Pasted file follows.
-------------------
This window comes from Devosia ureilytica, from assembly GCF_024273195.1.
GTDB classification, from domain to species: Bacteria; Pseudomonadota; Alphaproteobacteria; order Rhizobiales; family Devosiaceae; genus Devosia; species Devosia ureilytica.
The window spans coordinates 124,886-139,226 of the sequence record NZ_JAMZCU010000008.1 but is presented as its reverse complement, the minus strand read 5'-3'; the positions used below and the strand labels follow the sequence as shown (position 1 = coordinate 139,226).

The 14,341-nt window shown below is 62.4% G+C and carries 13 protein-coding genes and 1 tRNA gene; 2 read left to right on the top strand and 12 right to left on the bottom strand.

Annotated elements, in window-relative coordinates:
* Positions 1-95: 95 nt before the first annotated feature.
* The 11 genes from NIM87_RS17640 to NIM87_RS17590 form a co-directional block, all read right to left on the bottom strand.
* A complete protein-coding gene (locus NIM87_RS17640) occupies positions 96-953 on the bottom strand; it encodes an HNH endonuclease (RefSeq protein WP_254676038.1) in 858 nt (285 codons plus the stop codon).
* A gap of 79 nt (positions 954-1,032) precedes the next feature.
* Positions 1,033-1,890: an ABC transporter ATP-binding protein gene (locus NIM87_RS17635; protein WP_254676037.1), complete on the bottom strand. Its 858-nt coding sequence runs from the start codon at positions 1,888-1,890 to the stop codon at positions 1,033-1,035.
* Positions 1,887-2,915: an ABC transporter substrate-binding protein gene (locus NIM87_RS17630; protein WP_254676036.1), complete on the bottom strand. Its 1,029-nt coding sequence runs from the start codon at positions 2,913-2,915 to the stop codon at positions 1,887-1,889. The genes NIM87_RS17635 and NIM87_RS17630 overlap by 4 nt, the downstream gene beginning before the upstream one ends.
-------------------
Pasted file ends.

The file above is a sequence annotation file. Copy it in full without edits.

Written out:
This window comes from Devosia ureilytica, from assembly GCF_024273195.1.
GTDB classification, from domain to species: Bacteria; Pseudomonadota; Alphaproteobacteria; order Rhizobiales; family Devosiaceae; genus Devosia; species Devosia ureilytica.
The window spans coordinates 124,886-139,226 of the sequence record NZ_JAMZCU010000008.1 but is presented as its reverse complement, the minus strand read 5'-3'; the positions used below and the strand labels follow the sequence as shown (position 1 = coordinate 139,226).

The 14,341-nt window shown below is 62.4% G+C and carries 13 protein-coding genes and 1 tRNA gene; 2 read left to right on the top strand and 12 right to left on the bottom strand.

Annotated elements, in window-relative coordinates:
* Positions 1-95: 95 nt before the first annotated feature.
* The 11 genes from NIM87_RS17640 to NIM87_RS17590 form a co-directional block, all read right to left on the bottom strand.
* A complete protein-coding gene (locus NIM87_RS17640) occupies positions 96-953 on the bottom strand; it encodes an HNH endonuclease (RefSeq protein WP_254676038.1) in 858 nt (285 codons plus the stop codon).
* A gap of 79 nt (positions 954-1,032) precedes the next feature.
* Positions 1,033-1,890: an ABC transporter ATP-binding protein gene (locus NIM87_RS17635; protein WP_254676037.1), complete on the bottom strand. Its 858-nt coding sequence runs from the start codon at positions 1,888-1,890 to the stop codon at positions 1,033-1,035.
* Positions 1,887-2,915: an ABC transporter substrate-binding protein gene (locus NIM87_RS17630; protein WP_254676036.1), complete on the bottom strand. Its 1,029-nt coding sequence runs from the start codon at positions 2,913-2,915 to the stop codon at positions 1,887-1,889. The genes NIM87_RS17635 and NIM87_RS17630 overlap by 4 nt, the downstream gene beginning before the upstream one ends.